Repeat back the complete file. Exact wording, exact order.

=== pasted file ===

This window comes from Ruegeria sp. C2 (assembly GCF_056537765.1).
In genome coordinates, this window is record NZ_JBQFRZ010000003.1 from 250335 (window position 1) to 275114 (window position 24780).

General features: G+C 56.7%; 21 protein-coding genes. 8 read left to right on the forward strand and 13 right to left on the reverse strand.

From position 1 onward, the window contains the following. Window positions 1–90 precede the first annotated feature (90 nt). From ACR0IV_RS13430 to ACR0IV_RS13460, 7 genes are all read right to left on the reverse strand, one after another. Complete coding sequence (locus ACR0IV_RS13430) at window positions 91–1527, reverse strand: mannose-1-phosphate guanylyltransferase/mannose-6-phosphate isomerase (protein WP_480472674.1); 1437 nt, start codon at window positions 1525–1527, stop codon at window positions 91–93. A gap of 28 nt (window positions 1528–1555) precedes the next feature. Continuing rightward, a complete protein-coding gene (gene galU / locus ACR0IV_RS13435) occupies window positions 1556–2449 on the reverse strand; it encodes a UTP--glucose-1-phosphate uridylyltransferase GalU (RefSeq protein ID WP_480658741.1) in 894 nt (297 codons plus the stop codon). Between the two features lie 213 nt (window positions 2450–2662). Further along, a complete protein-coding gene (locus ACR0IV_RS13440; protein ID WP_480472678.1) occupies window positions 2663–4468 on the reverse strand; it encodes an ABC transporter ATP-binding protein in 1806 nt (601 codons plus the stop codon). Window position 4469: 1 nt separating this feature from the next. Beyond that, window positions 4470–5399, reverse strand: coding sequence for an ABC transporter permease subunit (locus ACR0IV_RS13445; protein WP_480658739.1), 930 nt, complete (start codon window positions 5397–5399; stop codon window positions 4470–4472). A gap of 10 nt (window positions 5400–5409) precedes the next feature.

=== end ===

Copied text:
This window comes from Ruegeria sp. C2 (assembly GCF_056537765.1).
In genome coordinates, this window is record NZ_JBQFRZ010000003.1 from 250335 (window position 1) to 275114 (window position 24780).

General features: G+C 56.7%; 21 protein-coding genes. 8 read left to right on the forward strand and 13 right to left on the reverse strand.

From position 1 onward, the window contains the following. Window positions 1–90 precede the first annotated feature (90 nt). From ACR0IV_RS13430 to ACR0IV_RS13460, 7 genes are all read right to left on the reverse strand, one after another. Complete coding sequence (locus ACR0IV_RS13430) at window positions 91–1527, reverse strand: mannose-1-phosphate guanylyltransferase/mannose-6-phosphate isomerase (protein WP_480472674.1); 1437 nt, start codon at window positions 1525–1527, stop codon at window positions 91–93. A gap of 28 nt (window positions 1528–1555) precedes the next feature. Continuing rightward, a complete protein-coding gene (gene galU / locus ACR0IV_RS13435) occupies window positions 1556–2449 on the reverse strand; it encodes a UTP--glucose-1-phosphate uridylyltransferase GalU (RefSeq protein ID WP_480658741.1) in 894 nt (297 codons plus the stop codon). Between the two features lie 213 nt (window positions 2450–2662). Further along, a complete protein-coding gene (locus ACR0IV_RS13440; protein ID WP_480472678.1) occupies window positions 2663–4468 on the reverse strand; it encodes an ABC transporter ATP-binding protein in 1806 nt (601 codons plus the stop codon). Window position 4469: 1 nt separating this feature from the next. Beyond that, window positions 4470–5399, reverse strand: coding sequence for an ABC transporter permease subunit (locus ACR0IV_RS13445; protein WP_480658739.1), 930 nt, complete (start codon window positions 5397–5399; stop codon window positions 4470–4472). A gap of 10 nt (window positions 5400–5409) precedes the next feature.